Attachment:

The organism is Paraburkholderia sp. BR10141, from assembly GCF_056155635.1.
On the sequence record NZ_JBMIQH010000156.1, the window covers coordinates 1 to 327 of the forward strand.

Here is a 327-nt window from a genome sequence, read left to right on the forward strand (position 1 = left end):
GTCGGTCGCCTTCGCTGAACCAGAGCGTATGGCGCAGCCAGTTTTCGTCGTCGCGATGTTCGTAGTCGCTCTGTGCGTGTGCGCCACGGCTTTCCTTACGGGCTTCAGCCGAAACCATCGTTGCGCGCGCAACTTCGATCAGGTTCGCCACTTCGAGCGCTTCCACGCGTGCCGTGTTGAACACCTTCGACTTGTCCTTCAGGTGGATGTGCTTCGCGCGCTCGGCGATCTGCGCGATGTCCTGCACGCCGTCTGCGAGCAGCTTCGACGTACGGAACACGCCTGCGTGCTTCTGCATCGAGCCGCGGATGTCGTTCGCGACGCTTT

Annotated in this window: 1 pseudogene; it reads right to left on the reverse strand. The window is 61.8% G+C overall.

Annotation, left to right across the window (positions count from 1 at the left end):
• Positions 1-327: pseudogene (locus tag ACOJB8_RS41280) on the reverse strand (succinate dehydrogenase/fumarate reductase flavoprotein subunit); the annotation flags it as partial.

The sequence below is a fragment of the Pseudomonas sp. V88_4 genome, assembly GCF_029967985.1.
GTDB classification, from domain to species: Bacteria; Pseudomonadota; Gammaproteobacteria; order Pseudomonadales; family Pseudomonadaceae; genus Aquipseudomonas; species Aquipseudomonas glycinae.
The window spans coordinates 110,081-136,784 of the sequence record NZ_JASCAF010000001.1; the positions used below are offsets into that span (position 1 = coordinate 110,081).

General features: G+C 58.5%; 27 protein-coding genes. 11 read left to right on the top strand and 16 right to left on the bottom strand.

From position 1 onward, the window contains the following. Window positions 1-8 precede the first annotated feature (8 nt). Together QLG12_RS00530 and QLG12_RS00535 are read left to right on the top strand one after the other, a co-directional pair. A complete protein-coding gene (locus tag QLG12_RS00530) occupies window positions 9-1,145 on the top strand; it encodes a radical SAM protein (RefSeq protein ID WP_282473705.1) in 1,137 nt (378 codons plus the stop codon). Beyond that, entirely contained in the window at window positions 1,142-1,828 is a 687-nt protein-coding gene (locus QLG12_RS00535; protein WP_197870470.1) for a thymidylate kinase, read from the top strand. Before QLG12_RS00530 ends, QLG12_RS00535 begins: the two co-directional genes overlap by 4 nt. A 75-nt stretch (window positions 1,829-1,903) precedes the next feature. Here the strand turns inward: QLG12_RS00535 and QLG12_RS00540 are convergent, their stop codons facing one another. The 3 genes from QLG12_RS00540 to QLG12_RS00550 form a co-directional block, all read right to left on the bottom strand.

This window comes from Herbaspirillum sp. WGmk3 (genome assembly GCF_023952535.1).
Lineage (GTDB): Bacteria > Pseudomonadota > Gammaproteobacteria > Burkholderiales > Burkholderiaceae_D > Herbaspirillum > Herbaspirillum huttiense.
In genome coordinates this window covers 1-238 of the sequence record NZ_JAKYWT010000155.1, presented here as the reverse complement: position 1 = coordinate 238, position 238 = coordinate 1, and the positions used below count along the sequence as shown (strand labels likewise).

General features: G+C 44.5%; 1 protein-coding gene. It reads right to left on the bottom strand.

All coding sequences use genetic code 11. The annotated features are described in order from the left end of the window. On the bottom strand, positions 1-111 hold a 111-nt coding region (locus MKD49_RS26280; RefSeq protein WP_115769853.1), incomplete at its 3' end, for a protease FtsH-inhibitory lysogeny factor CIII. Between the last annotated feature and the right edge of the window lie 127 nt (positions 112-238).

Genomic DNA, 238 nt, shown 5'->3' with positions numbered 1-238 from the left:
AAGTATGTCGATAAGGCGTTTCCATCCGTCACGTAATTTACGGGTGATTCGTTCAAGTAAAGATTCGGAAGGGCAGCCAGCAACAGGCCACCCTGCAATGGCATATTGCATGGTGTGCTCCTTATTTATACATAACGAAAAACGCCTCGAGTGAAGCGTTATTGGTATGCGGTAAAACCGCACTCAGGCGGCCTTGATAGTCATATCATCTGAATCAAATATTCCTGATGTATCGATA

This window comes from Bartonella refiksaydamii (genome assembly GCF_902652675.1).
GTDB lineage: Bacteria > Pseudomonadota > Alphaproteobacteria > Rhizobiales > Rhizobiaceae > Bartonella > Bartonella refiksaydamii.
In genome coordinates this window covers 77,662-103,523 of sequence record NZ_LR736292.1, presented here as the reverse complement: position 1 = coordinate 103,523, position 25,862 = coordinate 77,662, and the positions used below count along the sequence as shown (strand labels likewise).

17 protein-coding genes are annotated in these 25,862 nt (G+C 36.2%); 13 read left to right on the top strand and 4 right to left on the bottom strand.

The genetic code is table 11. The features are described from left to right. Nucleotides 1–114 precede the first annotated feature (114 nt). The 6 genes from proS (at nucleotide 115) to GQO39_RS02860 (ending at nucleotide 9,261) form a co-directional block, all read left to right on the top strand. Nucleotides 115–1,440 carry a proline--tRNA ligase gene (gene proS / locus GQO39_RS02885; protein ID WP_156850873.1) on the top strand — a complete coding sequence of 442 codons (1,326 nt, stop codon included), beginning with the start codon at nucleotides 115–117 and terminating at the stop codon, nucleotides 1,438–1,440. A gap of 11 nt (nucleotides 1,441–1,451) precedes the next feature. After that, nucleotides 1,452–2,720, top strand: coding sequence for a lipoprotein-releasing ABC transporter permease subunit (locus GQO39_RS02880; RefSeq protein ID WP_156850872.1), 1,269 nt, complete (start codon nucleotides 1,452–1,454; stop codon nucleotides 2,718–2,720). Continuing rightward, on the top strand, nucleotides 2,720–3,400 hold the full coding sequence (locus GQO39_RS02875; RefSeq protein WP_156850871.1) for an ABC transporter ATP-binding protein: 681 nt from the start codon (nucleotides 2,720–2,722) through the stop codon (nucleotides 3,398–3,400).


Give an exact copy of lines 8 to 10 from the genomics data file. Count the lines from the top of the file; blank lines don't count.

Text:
The sequence below is a fragment of the Pseudomonas sp. V88_4 genome, assembly GCF_029967985.1.
GTDB classification, from domain to species: Bacteria; Pseudomonadota; Gammaproteobacteria; order Pseudomonadales; family Pseudomonadaceae; genus Aquipseudomonas; species Aquipseudomonas glycinae.
The window spans coordinates 110,081-136,784 of the sequence record NZ_JASCAF010000001.1; the positions used below are offsets into that span (position 1 = coordinate 110,081).